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Publication numberUS4740053 A
Publication typeGrant
Application numberUS 06/717,645
Publication dateApr 26, 1988
Filing dateMar 29, 1985
Priority dateMar 29, 1984
Fee statusPaid
Also published asCA1275841C, DE3573023D1, EP0157610A2, EP0157610A3, EP0157610B1
Publication number06717645, 717645, US 4740053 A, US 4740053A, US-A-4740053, US4740053 A, US4740053A
InventorsStephen A. Cassidy
Original AssigneeBritish Telecommunications Plc
Export CitationBiBTeX, EndNote, RefMan
External Links: USPTO, USPTO Assignment, Espacenet
Sheathed optical fiber cable
US 4740053 A
Abstract
A sheath for optical fibres comprises a compound sheath having an inner sheath (41) of high modulus and density, and an outer sheath layer (42) of low density material. The outer sheath layer may be of foamed polyethylene and the inner sheath of polypropylene, both conveniently formed by extrusion.
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Claims(28)
I claim:
1. An optical fibre member including a sheath comprising:
an inner sheath containing and holding a plurality of optical fibres into a locked-together unitary matrix thereby providing enhanced buckling resistance, and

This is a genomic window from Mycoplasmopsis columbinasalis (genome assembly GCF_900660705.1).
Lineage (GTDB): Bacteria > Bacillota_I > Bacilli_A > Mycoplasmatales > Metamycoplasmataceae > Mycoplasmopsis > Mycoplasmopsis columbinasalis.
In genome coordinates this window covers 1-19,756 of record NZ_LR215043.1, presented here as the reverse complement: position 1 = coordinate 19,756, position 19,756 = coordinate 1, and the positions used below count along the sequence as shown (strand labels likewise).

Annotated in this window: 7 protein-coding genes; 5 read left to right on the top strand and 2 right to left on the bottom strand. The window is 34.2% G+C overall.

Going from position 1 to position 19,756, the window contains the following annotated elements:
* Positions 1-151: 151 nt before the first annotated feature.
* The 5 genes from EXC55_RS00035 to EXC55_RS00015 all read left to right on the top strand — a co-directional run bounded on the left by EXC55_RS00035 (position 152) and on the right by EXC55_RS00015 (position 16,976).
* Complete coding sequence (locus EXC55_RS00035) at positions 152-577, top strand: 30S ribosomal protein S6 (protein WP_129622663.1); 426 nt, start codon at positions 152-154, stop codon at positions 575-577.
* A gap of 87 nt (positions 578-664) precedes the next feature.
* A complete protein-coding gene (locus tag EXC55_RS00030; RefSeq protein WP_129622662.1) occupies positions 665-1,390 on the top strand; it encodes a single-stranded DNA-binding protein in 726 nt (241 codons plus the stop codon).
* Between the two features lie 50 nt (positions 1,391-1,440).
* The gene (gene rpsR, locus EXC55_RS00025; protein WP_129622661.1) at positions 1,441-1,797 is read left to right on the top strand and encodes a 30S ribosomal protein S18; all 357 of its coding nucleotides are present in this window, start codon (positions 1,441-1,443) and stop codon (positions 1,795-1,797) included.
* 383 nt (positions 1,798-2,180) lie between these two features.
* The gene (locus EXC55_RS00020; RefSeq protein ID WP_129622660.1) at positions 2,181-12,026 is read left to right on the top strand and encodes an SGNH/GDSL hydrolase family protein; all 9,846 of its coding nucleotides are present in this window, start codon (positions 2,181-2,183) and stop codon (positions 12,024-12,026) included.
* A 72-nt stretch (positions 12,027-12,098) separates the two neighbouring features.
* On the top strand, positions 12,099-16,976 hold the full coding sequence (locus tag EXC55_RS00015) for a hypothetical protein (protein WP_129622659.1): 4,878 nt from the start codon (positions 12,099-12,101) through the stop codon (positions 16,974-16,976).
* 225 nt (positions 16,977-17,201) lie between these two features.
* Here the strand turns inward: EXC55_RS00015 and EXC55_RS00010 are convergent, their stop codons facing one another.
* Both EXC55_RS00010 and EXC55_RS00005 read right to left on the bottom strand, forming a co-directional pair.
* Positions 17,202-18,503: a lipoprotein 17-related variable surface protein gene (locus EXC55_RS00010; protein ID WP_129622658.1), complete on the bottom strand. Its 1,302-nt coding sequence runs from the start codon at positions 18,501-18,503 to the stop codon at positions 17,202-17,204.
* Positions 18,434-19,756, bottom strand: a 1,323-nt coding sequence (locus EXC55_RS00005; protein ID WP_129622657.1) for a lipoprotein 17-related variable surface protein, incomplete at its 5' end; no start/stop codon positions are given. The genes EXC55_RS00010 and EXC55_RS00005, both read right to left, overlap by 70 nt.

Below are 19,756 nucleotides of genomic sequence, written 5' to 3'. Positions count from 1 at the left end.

an outer sheath containing the inner sheath,
wherein the inner sheath comprises material of a first elasticity modulus and the outer sheath comprises material having a second elasticity modulus and low density compared to the density of the inner sheath, and
wherein the first modulus is high as compared to the second modulus.
2. An optical fibre member as claimed in claim 1, wherein the outer sheath is directly adhered to the inner sheath.
3. An optical fibre member as claimed in claim 1 or claim 2, wherein the inner sheath is in the form of a matrix of sheathing material surrounding the fibres.
4. An optical fibre member as claimed in claim 1 or claim 2, wherein the inner sheath comprises a sleeve surrounding the fibres.
5. An optical fibre member as claimed in claim 1 or 2 wherein the inner sheath forms a tightly fitting envelope to the fibre or fibres.
6. An optical fibre member as claimed in claim 3, wherein the inner sheath comprises a coating applied to the optical fibres.
7. An optical fibre member as in claim 1 or 2, wherein the outer sheath is formed by extrusion about the inner sheath.
8. An optical fibre member as in claim 1 or 2, wherein the outer sheath is formed by extrusion about the inner sheath.
9. An optical fibre member as in claim 1 or 2, wherein the outer sheath comprises cellular material of low density.
10. An optical fibre member as in claim 1 or 2, wherein the outer sheath is of a substantially greater cross-sectional area than the inner sheath.
11. An optical fibre member as in claim 1 or 2, wherein the material of the outer sheath has an elasticity modulus of between 107 and 108 Nm-2.
12. An optical fibre member as claimed in claim 11 wherein said modulus is α of the order of 5107 Nm-2.
13. An optical fibre member as in claim 1 or 2, wherein the outer sheath layer comprises foamed polyethylene.